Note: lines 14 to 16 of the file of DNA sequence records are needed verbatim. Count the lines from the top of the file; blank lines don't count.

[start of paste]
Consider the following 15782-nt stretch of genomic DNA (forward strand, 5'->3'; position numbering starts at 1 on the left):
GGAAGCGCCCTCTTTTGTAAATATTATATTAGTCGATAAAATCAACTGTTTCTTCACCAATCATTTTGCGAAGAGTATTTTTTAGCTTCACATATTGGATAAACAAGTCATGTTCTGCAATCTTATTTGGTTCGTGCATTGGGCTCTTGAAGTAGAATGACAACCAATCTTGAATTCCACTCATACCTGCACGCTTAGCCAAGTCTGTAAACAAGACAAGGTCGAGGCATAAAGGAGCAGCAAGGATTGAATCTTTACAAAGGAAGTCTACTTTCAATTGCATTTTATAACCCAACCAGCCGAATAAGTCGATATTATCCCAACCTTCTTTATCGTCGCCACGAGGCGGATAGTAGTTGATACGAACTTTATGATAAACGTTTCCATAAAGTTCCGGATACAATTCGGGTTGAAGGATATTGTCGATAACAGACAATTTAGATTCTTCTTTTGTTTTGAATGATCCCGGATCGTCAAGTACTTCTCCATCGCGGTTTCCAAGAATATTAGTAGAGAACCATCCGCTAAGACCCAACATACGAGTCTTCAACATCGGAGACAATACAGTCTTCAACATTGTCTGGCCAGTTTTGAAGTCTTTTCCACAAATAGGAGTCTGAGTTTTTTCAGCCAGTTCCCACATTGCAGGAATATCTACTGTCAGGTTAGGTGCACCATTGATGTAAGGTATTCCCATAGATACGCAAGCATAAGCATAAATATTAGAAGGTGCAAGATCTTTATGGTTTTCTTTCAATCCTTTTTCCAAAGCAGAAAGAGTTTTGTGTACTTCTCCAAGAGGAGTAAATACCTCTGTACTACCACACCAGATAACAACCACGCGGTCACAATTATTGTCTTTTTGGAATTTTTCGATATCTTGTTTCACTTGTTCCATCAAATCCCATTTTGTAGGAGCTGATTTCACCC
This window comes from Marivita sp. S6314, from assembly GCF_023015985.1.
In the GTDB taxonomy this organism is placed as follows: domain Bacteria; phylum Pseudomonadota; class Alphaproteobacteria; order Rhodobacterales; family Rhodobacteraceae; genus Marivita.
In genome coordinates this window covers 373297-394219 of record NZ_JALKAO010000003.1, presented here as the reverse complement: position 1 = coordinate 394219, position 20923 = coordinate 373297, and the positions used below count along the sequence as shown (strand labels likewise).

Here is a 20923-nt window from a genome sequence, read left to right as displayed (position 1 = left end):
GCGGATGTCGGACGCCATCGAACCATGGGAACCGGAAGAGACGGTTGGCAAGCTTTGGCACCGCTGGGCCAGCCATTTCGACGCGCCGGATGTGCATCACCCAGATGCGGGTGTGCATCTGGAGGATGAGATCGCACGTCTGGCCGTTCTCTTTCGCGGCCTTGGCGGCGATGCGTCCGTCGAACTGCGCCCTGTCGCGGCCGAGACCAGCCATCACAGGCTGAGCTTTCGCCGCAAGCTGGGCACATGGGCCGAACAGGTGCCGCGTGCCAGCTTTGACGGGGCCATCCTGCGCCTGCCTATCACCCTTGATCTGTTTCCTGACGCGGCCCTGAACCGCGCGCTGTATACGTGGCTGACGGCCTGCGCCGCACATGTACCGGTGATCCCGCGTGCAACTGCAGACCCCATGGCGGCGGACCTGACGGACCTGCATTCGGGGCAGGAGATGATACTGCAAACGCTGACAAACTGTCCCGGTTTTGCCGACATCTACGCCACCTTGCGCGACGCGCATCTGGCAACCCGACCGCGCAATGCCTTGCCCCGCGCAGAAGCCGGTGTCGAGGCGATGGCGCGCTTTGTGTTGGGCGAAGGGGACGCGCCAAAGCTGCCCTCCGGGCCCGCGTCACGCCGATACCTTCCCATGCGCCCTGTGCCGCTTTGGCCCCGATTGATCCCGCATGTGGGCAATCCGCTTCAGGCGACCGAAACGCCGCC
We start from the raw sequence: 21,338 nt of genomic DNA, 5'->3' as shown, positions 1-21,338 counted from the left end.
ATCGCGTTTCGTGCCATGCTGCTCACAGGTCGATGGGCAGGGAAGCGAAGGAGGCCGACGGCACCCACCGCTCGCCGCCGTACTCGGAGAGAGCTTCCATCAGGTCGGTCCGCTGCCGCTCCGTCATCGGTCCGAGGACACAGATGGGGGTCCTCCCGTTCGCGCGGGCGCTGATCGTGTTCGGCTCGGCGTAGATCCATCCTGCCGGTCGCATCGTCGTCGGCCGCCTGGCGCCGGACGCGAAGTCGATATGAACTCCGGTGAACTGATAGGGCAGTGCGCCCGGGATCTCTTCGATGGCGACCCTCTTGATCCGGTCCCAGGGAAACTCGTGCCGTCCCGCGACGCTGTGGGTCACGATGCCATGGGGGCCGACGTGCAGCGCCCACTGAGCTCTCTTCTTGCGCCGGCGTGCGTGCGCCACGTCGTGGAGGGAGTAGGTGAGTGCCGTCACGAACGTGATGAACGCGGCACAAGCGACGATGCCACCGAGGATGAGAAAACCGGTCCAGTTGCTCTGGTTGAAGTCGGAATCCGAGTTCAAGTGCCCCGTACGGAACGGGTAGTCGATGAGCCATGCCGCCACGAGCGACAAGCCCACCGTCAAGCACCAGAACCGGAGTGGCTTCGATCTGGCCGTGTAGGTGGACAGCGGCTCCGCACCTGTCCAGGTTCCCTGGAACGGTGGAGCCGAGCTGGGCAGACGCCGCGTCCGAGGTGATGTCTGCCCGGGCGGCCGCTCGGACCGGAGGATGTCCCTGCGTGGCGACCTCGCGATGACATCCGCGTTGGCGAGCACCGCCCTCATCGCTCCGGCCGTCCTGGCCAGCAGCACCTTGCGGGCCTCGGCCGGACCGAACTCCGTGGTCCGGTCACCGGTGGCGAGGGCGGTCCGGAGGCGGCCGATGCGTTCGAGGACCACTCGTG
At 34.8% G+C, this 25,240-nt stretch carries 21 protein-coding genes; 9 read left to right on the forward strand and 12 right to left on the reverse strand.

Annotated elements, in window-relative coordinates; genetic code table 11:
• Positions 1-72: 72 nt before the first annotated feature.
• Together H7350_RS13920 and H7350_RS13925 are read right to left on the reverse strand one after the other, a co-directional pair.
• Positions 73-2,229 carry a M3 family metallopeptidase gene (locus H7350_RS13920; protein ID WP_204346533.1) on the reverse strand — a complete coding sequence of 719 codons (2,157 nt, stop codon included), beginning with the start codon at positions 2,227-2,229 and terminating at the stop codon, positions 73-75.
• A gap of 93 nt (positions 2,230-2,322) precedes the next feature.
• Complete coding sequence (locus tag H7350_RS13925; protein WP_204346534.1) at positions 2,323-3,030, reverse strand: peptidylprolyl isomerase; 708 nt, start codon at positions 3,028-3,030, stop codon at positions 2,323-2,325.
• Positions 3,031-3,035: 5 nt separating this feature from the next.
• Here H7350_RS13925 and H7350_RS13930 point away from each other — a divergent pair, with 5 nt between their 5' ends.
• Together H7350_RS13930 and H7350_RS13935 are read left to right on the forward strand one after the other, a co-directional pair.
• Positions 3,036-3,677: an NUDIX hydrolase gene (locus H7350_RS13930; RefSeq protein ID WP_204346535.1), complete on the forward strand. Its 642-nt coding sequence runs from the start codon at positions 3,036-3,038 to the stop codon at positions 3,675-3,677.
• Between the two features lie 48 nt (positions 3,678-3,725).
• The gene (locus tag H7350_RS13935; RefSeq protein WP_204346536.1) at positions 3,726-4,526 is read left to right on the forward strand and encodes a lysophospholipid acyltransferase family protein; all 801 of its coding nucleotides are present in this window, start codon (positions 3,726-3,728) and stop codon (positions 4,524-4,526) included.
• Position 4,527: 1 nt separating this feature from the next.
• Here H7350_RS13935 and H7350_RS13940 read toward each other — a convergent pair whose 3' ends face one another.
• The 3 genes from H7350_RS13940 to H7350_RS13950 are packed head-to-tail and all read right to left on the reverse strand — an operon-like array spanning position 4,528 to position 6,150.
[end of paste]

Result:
• Positions 73-2,229 carry a M3 family metallopeptidase gene (locus H7350_RS13920; protein ID WP_204346533.1) on the reverse strand — a complete coding sequence of 719 codons (2,157 nt, stop codon included), beginning with the start codon at positions 2,227-2,229 and terminating at the stop codon, positions 73-75.
• A gap of 93 nt (positions 2,230-2,322) precedes the next feature.
• Complete coding sequence (locus tag H7350_RS13925; protein WP_204346534.1) at positions 2,323-3,030, reverse strand: peptidylprolyl isomerase; 708 nt, start codon at positions 3,028-3,030, stop codon at positions 2,323-2,325.